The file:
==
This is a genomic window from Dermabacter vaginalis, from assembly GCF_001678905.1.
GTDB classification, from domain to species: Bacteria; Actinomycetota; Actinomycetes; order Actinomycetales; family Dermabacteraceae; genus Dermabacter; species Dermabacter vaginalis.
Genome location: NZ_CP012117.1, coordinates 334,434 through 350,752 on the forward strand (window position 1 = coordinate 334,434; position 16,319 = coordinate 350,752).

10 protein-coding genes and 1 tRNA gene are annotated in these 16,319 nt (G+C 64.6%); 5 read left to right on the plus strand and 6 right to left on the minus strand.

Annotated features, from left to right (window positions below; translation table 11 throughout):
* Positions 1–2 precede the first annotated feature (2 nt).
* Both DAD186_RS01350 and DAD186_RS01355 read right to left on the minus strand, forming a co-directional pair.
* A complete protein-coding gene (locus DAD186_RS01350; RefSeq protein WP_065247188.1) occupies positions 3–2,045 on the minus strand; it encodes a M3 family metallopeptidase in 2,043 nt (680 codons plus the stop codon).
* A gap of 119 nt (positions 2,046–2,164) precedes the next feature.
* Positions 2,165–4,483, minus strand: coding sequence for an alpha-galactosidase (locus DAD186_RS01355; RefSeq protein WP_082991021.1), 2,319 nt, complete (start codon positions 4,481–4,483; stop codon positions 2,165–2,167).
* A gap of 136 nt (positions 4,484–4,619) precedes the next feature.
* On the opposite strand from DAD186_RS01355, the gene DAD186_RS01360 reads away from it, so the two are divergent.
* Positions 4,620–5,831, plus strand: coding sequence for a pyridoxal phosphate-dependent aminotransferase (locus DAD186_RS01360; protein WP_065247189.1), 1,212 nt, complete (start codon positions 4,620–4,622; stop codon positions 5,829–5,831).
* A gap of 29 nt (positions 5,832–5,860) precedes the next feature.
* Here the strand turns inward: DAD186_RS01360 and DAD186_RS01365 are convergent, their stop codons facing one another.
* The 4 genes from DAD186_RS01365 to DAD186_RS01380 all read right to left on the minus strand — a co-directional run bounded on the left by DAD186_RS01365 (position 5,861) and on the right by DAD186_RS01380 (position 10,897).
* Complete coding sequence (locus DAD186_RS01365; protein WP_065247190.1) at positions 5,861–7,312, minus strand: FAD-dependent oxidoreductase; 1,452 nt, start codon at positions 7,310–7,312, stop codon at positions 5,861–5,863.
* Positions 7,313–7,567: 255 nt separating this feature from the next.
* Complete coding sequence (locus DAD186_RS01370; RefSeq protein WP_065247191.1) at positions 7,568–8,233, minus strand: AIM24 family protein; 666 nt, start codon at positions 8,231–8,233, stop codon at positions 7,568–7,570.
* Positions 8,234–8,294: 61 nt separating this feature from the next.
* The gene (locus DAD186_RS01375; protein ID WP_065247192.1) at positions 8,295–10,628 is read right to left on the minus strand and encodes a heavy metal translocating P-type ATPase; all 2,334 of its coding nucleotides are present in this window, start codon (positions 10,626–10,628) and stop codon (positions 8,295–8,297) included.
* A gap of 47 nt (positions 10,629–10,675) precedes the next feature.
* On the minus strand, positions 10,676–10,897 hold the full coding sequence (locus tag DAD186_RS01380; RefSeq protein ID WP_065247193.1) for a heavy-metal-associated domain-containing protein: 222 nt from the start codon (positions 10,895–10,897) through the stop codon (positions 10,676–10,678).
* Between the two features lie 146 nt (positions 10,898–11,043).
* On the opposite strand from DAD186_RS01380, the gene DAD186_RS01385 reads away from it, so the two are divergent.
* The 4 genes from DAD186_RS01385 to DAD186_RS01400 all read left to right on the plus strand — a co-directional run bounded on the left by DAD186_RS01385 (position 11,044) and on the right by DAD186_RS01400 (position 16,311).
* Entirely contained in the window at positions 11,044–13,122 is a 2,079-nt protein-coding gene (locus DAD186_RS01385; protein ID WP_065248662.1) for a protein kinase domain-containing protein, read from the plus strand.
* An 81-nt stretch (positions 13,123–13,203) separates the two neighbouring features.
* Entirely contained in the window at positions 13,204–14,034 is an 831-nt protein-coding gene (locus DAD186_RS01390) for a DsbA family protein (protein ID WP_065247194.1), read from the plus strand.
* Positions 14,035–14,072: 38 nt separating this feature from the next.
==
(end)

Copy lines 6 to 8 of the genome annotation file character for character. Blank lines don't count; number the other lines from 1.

* Positions 1–2 precede the first annotated feature (2 nt).
* Both DAD186_RS01350 and DAD186_RS01355 read right to left on the minus strand, forming a co-directional pair.
* A complete protein-coding gene (locus DAD186_RS01350; RefSeq protein WP_065247188.1) occupies positions 3–2,045 on the minus strand; it encodes a M3 family metallopeptidase in 2,043 nt (680 codons plus the stop codon).